Monday, July 2, 2012

Are You Hapa? (Pulling Out the Race Card)

I rarely, if ever, get racial on this blog.  It's a conscious choice, and one that actually hampers a lot of what I write since race, culture and identity play huge parts in my everyday conversations.  Nate (an Ethnic Studies major) and I (a major in "Identity Construction" for lack of a better description) discuss these issues all the time and, in fact, they were one of the things we bonded over when we began dating.  To our friends, these issues are central themes in our lives, in our world views, in our discussions with one another.  They're critical in my workplace, in my part of the country, in everything.

Added to all this, I grew up in a very multicultural part of the world where one of the first questions you'll probably be asked when meeting someone is, "What are you?"  To this, I would answer: Portuguese, Native Hawaiian, Filipino, Spanish and French.  And to top it all off, from ages 12-18, I attended (and boarded at) a private school that required all admitted students to prove our Native Hawaiian ancestry -- and please don't get me started on how this admissions policy is racially discriminatory, because this is what I focused on in law school and I will argue about it until I'm blue in the face.

So in summary: I take race, ethnicity and culture pretty friggin' seriously.

But I choose not to really write about them because I know these can be contentious, if not alienating, topics.  And the last thing I want to do is alienate people, or start arguments in the comments section of this blog.

However.  I've got a cold today, and this cold has put me in a frustrated and argumentative mood.  And I don't know exactly how this word came up in conversation today, but it did, and I want to address it.

So, let's talk about the word hapa.

Some of you may have heard of the word before, either in your travels to Hawaii (and/or your talks with people from Hawaii), or in your interactions with Asian-Americans -- particularly those on the West Coast.  In recent years, it's become fairly popular for mixed or half Asian people to identify themselves as hapa.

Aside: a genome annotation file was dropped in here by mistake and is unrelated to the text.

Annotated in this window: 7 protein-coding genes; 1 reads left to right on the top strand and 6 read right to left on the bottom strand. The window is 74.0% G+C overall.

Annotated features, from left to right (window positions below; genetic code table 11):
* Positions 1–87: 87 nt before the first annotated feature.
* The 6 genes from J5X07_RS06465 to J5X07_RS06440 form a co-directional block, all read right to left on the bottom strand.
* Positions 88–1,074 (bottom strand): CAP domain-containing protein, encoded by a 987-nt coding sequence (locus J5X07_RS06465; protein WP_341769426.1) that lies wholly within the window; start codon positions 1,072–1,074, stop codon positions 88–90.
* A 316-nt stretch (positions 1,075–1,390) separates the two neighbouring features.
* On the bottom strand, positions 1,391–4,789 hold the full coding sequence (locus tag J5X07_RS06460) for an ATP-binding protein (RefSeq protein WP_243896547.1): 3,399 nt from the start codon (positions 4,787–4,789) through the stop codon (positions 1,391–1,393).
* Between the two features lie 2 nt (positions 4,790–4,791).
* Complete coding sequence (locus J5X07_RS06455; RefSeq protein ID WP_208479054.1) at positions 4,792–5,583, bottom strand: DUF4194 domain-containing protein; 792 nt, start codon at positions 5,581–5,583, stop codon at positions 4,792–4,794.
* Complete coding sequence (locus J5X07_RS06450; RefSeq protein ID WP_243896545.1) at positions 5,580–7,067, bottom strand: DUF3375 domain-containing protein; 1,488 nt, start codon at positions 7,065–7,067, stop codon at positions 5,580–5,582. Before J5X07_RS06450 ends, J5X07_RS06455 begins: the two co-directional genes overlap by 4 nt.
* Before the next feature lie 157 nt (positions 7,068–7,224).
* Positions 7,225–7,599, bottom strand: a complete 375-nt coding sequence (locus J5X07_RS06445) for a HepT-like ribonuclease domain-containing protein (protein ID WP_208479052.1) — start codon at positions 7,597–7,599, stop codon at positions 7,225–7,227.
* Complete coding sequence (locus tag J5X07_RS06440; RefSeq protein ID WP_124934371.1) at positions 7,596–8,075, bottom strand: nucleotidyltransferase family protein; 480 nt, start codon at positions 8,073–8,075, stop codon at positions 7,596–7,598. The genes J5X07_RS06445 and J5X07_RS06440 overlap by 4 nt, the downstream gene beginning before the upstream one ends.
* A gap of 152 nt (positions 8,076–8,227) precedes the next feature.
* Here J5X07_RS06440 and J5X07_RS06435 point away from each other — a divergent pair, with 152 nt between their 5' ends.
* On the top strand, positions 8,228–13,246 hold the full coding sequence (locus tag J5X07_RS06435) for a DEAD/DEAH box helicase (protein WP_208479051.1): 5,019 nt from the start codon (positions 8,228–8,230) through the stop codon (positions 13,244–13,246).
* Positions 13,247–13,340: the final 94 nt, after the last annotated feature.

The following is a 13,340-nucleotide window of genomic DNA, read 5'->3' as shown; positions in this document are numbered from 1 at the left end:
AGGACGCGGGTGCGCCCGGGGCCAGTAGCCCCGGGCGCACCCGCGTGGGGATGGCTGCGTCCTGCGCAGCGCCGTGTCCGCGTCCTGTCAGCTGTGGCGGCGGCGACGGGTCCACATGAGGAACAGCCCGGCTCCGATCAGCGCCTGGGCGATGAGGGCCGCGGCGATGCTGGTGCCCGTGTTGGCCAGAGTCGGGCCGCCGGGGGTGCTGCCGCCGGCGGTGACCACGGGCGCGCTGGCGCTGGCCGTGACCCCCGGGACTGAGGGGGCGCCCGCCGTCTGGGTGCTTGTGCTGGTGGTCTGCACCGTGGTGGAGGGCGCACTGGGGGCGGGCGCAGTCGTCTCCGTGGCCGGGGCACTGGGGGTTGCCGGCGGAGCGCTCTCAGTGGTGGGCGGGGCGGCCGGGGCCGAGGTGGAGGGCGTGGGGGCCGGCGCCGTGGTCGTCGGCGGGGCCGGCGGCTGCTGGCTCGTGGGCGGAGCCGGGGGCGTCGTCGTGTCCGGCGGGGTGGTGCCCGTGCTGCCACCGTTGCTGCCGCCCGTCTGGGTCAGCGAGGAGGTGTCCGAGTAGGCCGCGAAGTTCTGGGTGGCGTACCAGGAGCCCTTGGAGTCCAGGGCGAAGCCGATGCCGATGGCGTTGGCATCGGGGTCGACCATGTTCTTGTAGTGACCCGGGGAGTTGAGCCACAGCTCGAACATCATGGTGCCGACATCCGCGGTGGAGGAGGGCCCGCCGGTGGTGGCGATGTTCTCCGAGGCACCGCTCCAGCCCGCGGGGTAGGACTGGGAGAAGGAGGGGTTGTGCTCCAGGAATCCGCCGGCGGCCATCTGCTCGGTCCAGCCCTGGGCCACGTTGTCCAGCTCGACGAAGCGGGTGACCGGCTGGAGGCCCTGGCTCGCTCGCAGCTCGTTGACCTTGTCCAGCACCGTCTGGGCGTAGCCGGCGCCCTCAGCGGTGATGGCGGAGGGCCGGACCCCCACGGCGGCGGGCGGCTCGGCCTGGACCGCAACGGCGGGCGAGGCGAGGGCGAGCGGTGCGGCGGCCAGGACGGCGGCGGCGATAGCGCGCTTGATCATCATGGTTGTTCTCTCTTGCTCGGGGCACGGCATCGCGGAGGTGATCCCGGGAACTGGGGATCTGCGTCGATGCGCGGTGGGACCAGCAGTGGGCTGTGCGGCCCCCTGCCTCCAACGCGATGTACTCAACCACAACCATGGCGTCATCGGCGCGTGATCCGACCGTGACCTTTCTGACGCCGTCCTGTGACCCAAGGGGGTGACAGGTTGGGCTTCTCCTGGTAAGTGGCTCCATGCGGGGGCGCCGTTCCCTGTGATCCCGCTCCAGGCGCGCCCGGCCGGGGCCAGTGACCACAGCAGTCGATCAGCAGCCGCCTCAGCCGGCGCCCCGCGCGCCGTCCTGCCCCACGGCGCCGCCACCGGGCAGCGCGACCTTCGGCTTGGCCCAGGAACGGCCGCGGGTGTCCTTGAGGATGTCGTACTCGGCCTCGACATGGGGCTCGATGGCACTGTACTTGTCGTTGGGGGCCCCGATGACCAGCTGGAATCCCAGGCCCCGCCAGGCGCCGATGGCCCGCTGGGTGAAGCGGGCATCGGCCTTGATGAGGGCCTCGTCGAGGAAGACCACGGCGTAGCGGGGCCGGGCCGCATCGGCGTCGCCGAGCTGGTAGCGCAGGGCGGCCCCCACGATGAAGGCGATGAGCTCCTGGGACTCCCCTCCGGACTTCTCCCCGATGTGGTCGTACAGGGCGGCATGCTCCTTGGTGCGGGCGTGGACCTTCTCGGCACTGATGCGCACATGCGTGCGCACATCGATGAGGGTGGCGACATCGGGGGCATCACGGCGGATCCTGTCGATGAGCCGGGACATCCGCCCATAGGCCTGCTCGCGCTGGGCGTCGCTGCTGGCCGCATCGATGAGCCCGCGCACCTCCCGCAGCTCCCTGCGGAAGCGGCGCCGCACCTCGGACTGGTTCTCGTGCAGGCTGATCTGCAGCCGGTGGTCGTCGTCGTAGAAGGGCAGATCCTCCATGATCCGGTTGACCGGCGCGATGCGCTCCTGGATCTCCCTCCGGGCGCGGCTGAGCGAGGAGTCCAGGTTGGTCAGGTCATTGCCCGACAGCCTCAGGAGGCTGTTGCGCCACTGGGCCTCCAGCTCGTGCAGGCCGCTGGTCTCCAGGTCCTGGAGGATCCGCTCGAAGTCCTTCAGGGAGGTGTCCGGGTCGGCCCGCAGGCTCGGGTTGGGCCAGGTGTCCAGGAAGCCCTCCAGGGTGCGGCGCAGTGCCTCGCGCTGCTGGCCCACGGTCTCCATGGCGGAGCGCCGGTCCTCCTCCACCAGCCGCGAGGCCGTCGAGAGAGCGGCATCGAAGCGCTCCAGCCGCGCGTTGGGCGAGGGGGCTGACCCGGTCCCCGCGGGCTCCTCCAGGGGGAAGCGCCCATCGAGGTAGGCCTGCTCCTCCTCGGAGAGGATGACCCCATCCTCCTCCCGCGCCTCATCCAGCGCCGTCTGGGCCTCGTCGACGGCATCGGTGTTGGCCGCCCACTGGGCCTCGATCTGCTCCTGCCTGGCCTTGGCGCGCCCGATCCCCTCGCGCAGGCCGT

Hapa is a Native Hawaiian word that, by definition (Pukui/Elbert Hawaiian Dictionary), means: 1. Portion, fragment, part; to be a portion, less.  2. Of mixed blood; person of mixed blood.  Please note that hapa does not, and has not ever, meant: Half Asian Part Asian.

That's definition.  In practice -- in Hawaii, and in my experience -- the word is usually used to describe people who are half Native Hawaiian and, usually, half White.  To this end, you'll often hear the term hapa haole, which really does mean "half white."  In all my years in Hawaii, with all the conversations I've ever had, and given all the time I spent at a Native Hawaiian school, never have I ever heard the word used to describe someone who is Asian and something else that isn't Hawaiian.  It just isn't done.  I've also never heard the word used to describe someone who is simply mixed -- mainly because almost everyone in Hawaii is mixed, so having a specific term for that would be pretty pointless.

Now, I'm not saying I corner the market on defining Native Hawaiian words.  I'm also not saying that using the term to describe half or mixed peoples is incorrect by definition.  But I do think it's important not to separate a language from it's culture.  And in Hawaii's culture, the word hapa does not mean half Asian and half something else, especially to the exclusion of other races/ethnicities.

I recently read an article from a woman and scholar who uses the term to describe herself (she is half or part Asian).  In this piece, she defends her use of the word when some of her commenters from Hawaii take issue with it.  In particular, she first calls it an "adoption" of the word.  Now, a couple of things here: 1) "Adoption" implies that the word was orphaned.  It wasn't.  We still use it.  And, 2) don't call something an "adoption" when what it really is is an appropriation.  The Asian American community has taken a word from another culture -- a word that, generally, has not referred to Asian Americans -- and has redefined it for their purposes and to identify themselves, even to the exclusion of the Native Hawaiian community.  That's appropriation and, let me tell you, Indigenous peoples are pretty sick of it.

To this, however, the author states (somewhat disrespectfully, in my opinion): "Using a word that evolved because of a colonialist experience seems fitting, so perhaps it isn’t a misappropriation at all. Of course, the Hawaiians will disagree, and I wish them well in their quest to reclaim all that is theirs and theirs alone."  To this, I would say that she's right, I do disagree with her colonization of my language -- just like I disagree with the United States' colonization of Hawaii (and yeah, you better believe I'm putting her in the same category) -- and I will continue to try and reclaim a word that she has stolen from me.

I'm not trying to be divisive here, I'm really not.  I have nothing against the Asian American community at all.  But, at the same time, I feel that as a community that has been oppressed, they should know better.

After all, this is language.  And without language a culture dies.
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